WASHINGTON -- The CIA and the military acted properly in responding to the 2012 attack on a U.S. diplomatic compound in Benghazi, Libya, a Republican-controlled House committee has found. Its report asserted no wrongdoing by Obama administration officials.
Debunking a series of persistent allegations hinting at dark conspiracies, the two-year investigation of the politically charged incident determined that there was no intelligence failure, no delay in sending a CIA rescue team, no missed opportunity for a military rescue, and no evidence the CIA was covertly shipping arms from Libya to Syria.
In the immediate aftermath of the attack, intelligence about who carried it out and why was contradictory, the report found. That led Susan Rice, then U.S. ambassador to the United Nations, to inaccurately assert that the attack had evolved from a protest, when in fact there had been no protest.
But it was intelligence analysts, not political appointees, who made the wrong call, the committee found. The report did not conclude that Rice or any other government official acted in bad faith or intentionally misled the American people.
The House Intelligence Committee report was released with little fanfare on the Friday before Thanksgiving week. Many of its findings echo those of six previous investigations by various congressional committees and a State Department panel. The eighth Benghazi investigation is being carried out by a House Select Committee appointed in May.
The attacks in Benghazi killed U.S. Ambassador Christopher Stevens, foreign service officer Sean Smith, and two CIA contractors, Tyrone S. Woods and Glen Doherty. A Libyan extremist, Ahmed Abu Khatalla, is facing trial on murder charges after he was captured in Libya and taken to the U.S.
In the aftermath of the attacks, Republicans criticized the Obama administration and its then-secretary of state, Hillary Rodham Clinton, who is expected to run for president in 2016.
People in and out of government have alleged that a CIA response team was ordered to "stand down" after the State Department compound came under attack, that a military rescue was nixed, that officials intentionally downplayed the role of al Qaeda figures in the attack, and that Stevens and the CIA were involved in a secret operation to spirit weapons out of Libya and into the hands of Syrian rebels.
None of that is true, according to the House Intelligence Committee report.
The report did find, however, that the State Department facility where Stevens and Smith were killed was not well-protected, and that State Department security agents knew they could not defend it from a well-armed attack. Previous reports have found that requests for security improvements were not acted upon in Washington.
"We spent thousands of hours asking questions, poring over documents, reviewing intelligence assessments, reading cables and emails, and held a total of 20 committee events and hearings," said Rep. Mike Rogers, R-Mich., the committee's chairman, and Rep. C.A. Dutch Ruppersberger of Maryland, the ranking Democrat, in a joint statement.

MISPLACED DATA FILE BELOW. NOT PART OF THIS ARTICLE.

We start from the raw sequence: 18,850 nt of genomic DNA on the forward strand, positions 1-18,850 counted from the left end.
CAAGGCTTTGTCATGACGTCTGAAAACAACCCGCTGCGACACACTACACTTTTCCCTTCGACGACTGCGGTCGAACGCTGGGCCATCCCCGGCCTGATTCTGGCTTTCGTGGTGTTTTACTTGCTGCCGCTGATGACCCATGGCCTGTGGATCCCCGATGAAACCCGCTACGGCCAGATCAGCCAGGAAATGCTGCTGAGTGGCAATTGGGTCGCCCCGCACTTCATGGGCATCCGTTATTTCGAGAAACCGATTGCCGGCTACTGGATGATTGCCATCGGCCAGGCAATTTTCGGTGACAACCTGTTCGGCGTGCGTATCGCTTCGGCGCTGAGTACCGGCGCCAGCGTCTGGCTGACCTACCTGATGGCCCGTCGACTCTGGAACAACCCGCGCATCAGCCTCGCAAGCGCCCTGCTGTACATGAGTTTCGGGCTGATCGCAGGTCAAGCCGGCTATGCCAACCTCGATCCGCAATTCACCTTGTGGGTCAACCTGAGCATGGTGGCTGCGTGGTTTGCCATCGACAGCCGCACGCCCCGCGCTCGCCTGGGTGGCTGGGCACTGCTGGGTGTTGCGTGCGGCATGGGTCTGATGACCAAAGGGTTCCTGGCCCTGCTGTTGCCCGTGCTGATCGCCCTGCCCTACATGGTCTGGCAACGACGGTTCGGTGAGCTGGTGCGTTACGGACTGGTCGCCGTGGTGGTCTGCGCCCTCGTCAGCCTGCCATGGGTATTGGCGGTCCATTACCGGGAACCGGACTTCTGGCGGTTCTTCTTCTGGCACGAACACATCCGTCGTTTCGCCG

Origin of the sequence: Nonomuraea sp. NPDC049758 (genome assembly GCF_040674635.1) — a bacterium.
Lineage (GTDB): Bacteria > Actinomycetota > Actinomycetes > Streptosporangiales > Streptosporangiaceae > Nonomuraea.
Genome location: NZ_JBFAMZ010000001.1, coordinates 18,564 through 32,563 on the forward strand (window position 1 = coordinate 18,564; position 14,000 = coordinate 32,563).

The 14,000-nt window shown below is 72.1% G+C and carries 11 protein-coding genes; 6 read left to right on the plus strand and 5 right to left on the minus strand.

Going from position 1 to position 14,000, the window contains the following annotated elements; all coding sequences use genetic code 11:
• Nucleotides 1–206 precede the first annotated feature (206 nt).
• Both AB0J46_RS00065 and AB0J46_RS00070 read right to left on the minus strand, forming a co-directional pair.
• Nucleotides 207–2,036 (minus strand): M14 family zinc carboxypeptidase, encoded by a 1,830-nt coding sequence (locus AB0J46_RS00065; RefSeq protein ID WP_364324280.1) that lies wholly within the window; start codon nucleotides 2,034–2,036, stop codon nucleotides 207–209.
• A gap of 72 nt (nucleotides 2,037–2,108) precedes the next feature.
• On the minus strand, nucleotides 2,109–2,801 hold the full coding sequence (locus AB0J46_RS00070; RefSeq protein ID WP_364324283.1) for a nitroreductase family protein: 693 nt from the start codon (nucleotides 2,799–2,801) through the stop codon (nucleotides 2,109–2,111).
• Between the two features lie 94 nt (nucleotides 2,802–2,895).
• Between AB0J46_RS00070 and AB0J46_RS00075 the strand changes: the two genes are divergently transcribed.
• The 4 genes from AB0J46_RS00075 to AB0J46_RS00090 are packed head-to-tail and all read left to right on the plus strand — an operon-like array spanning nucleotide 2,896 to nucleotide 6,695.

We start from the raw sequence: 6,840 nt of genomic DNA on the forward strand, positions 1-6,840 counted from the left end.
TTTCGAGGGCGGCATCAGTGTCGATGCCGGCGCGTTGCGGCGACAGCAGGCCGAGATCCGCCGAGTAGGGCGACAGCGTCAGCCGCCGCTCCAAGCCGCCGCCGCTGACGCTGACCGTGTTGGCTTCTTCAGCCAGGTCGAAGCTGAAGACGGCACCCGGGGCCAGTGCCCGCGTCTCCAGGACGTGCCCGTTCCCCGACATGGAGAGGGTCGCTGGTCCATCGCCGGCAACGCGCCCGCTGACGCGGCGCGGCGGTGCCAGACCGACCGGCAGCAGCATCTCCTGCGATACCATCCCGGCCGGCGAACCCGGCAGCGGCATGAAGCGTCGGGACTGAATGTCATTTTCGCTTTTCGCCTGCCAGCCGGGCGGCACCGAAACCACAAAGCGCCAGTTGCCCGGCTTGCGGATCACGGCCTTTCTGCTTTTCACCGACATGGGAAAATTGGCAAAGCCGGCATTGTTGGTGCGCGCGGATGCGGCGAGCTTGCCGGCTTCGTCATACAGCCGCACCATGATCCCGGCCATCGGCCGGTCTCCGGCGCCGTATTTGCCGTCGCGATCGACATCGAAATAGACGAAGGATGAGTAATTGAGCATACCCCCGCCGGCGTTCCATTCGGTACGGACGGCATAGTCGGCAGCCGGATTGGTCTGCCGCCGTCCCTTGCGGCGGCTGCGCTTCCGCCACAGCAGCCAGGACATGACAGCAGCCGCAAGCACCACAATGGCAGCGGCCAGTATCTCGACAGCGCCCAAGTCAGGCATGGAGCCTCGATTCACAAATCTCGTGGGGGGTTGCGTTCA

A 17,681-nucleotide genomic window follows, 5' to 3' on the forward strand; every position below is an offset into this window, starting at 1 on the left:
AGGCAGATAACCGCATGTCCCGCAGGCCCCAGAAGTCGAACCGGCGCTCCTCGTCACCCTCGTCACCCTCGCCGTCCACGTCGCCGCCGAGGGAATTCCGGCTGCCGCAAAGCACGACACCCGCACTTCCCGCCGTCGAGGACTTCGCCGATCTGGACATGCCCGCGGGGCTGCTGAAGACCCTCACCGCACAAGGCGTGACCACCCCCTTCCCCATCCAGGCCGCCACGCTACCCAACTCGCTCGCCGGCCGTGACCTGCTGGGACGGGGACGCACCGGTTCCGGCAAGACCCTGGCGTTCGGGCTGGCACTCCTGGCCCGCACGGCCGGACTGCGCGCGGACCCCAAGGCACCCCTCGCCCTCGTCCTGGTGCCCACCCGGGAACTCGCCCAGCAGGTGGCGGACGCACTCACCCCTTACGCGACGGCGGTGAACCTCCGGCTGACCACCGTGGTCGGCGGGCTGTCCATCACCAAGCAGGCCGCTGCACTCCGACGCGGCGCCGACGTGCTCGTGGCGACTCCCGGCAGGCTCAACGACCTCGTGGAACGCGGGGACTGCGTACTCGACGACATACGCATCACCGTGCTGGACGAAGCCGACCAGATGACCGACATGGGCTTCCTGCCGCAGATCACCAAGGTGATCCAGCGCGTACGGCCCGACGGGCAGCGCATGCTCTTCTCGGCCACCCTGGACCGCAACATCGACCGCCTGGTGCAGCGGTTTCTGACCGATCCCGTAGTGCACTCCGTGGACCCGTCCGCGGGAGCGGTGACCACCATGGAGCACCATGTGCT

"We conducted detailed interviews with senior intelligence officials from Benghazi and Tripoli as well as eight security personnel on the ground in Benghazi that night. Based on the testimony and the documents we reviewed, we concluded that all the CIA officers in Benghazi were heroes. Their actions saved lives," they said.
Rep. Adam Schiff, a California Democrat who serves on the intelligence panel and the Benghazi select committee, said, "It's my hope that this report will put to rest many of the questions that have been asked and answered yet again, and that the Benghazi Select Committee will accept these findings and instead focus its attention on the State Department's progress in securing our facilities around the world and standing up our fast response capabilities."
Some of the harshest charges have been leveled at Rice, now Obama's national security adviser, who represented the Obama administration on Sunday talk shows the weekend after the attack. Rice repeated talking points that wrongly described a protest over a video deemed offensive to Muslims.
But Rice's comments were based on faulty intelligence from multiple agencies, according to the report. Analysts received 21 reports that a protest occurred in Benghazi, the report said - 14 from the Open Source Center, which reviews news reports; one from the CIA; two from the Defense Department; and four from the National Security Agency.
In the years since, some participants in the attack have said they were motivated by the video. The attackers were a mix of extremists and hangers on, the investigation found.
"To this day," the report said, "significant intelligence gaps regarding the identities, affiliations and motivations of the attackers remain."
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